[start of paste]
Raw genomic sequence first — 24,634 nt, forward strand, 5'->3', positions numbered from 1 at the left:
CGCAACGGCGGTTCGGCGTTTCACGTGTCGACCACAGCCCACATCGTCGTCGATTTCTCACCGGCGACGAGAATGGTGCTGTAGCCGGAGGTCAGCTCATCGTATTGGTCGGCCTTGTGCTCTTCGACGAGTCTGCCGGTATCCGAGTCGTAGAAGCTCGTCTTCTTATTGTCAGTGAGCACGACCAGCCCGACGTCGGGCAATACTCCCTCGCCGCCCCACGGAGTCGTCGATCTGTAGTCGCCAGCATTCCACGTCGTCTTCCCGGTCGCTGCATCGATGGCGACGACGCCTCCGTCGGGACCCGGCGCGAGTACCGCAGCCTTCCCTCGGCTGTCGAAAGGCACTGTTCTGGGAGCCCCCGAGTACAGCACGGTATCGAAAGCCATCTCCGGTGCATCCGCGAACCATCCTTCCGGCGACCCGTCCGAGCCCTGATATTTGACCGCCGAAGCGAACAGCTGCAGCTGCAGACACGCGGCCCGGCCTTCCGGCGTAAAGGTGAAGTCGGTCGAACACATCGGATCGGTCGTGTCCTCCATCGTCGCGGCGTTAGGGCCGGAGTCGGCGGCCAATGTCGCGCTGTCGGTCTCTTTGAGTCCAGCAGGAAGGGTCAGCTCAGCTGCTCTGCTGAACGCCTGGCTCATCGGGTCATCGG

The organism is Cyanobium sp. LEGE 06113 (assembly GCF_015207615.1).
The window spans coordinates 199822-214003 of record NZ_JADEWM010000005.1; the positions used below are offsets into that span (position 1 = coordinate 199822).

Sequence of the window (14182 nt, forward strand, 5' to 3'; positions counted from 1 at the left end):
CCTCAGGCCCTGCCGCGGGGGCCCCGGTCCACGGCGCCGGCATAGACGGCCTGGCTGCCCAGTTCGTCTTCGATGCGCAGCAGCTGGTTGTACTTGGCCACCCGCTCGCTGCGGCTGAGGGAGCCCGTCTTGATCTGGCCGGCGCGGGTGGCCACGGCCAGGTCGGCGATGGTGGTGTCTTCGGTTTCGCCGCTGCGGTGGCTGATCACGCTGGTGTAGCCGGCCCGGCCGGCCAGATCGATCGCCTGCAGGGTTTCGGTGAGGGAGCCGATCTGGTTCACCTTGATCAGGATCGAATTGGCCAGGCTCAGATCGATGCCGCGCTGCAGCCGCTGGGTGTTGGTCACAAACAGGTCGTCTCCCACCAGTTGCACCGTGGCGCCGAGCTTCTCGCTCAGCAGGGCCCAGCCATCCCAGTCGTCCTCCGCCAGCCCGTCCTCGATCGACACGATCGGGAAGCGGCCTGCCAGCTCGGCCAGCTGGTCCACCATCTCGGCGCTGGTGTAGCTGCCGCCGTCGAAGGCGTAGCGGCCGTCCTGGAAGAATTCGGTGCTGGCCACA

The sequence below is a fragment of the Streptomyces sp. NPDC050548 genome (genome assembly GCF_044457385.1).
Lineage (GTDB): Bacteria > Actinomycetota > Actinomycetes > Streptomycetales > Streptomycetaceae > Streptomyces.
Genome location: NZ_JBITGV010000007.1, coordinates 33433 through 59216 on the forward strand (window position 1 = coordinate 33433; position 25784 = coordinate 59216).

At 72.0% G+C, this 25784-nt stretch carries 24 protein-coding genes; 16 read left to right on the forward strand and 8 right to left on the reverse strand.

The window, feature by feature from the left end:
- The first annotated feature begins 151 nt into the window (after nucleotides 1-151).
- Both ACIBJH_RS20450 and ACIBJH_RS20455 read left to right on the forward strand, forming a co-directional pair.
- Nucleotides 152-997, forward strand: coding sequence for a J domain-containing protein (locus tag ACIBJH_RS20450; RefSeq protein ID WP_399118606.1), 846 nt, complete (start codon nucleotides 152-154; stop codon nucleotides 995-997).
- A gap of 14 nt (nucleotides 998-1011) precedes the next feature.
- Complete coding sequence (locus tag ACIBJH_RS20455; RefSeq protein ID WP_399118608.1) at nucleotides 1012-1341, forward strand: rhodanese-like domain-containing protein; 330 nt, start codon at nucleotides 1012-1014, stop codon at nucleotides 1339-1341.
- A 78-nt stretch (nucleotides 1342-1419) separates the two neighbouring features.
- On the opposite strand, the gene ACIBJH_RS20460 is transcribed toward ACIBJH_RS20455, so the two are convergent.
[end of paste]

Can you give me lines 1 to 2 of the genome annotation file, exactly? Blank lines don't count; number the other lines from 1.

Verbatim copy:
Raw genomic sequence first — 24,634 nt, forward strand, 5'->3', positions numbered from 1 at the left:
CGCAACGGCGGTTCGGCGTTTCACGTGTCGACCACAGCCCACATCGTCGTCGATTTCTCACCGGCGACGAGAATGGTGCTGTAGCCGGAGGTCAGCTCATCGTATTGGTCGGCCTTGTGCTCTTCGACGAGTCTGCCGGTATCCGAGTCGTAGAAGCTCGTCTTCTTATTGTCAGTGAGCACGACCAGCCCGACGTCGGGCAATACTCCCTCGCCGCCCCACGGAGTCGTCGATCTGTAGTCGCCAGCATTCCACGTCGTCTTCCCGGTCGCTGCATCGATGGCGACGACGCCTCCGTCGGGACCCGGCGCGAGTACCGCAGCCTTCCCTCGGCTGTCGAAAGGCACTGTTCTGGGAGCCCCCGAGTACAGCACGGTATCGAAAGCCATCTCCGGTGCATCCGCGAACCATCCTTCCGGCGACCCGTCCGAGCCCTGATATTTGACCGCCGAAGCGAACAGCTGCAGCTGCAGACACGCGGCCCGGCCTTCCGGCGTAAAGGTGAAGTCGGTCGAACACATCGGATCGGTCGTGTCCTCCATCGTCGCGGCGTTAGGGCCGGAGTCGGCGGCCAATGTCGCGCTGTCGGTCTCTTTGAGTCCAGCAGGAAGGGTCAGCTCAGCTGCTCTGCTGAACGCCTGGCTCATCGGGTCATCGG